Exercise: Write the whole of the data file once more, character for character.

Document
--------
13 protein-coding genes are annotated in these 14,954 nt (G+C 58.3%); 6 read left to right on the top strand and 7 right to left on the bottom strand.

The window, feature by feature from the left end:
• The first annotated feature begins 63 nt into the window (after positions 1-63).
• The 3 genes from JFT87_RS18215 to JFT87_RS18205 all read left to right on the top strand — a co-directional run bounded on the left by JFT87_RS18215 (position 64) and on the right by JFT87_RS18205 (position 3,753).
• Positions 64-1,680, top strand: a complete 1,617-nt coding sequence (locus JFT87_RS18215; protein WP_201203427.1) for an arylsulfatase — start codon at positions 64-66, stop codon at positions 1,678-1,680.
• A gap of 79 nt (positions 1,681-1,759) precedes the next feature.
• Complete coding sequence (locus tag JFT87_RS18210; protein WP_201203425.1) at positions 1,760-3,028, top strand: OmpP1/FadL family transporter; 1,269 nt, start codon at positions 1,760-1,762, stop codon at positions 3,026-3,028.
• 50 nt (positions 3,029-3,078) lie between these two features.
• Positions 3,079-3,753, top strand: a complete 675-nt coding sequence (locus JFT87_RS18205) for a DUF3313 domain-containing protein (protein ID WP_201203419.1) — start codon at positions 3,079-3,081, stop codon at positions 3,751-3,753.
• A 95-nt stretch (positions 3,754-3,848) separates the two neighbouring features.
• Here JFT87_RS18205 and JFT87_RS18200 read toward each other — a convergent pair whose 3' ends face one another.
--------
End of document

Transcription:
13 protein-coding genes are annotated in these 14,954 nt (G+C 58.3%); 6 read left to right on the top strand and 7 right to left on the bottom strand.

The window, feature by feature from the left end:
• The first annotated feature begins 63 nt into the window (after positions 1-63).
• The 3 genes from JFT87_RS18215 to JFT87_RS18205 all read left to right on the top strand — a co-directional run bounded on the left by JFT87_RS18215 (position 64) and on the right by JFT87_RS18205 (position 3,753).
• Positions 64-1,680, top strand: a complete 1,617-nt coding sequence (locus JFT87_RS18215; protein WP_201203427.1) for an arylsulfatase — start codon at positions 64-66, stop codon at positions 1,678-1,680.
• A gap of 79 nt (positions 1,681-1,759) precedes the next feature.
• Complete coding sequence (locus tag JFT87_RS18210; protein WP_201203425.1) at positions 1,760-3,028, top strand: OmpP1/FadL family transporter; 1,269 nt, start codon at positions 1,760-1,762, stop codon at positions 3,026-3,028.
• 50 nt (positions 3,029-3,078) lie between these two features.
• Positions 3,079-3,753, top strand: a complete 675-nt coding sequence (locus JFT87_RS18205) for a DUF3313 domain-containing protein (protein ID WP_201203419.1) — start codon at positions 3,079-3,081, stop codon at positions 3,751-3,753.
• A 95-nt stretch (positions 3,754-3,848) separates the two neighbouring features.
• Here JFT87_RS18205 and JFT87_RS18200 read toward each other — a convergent pair whose 3' ends face one another.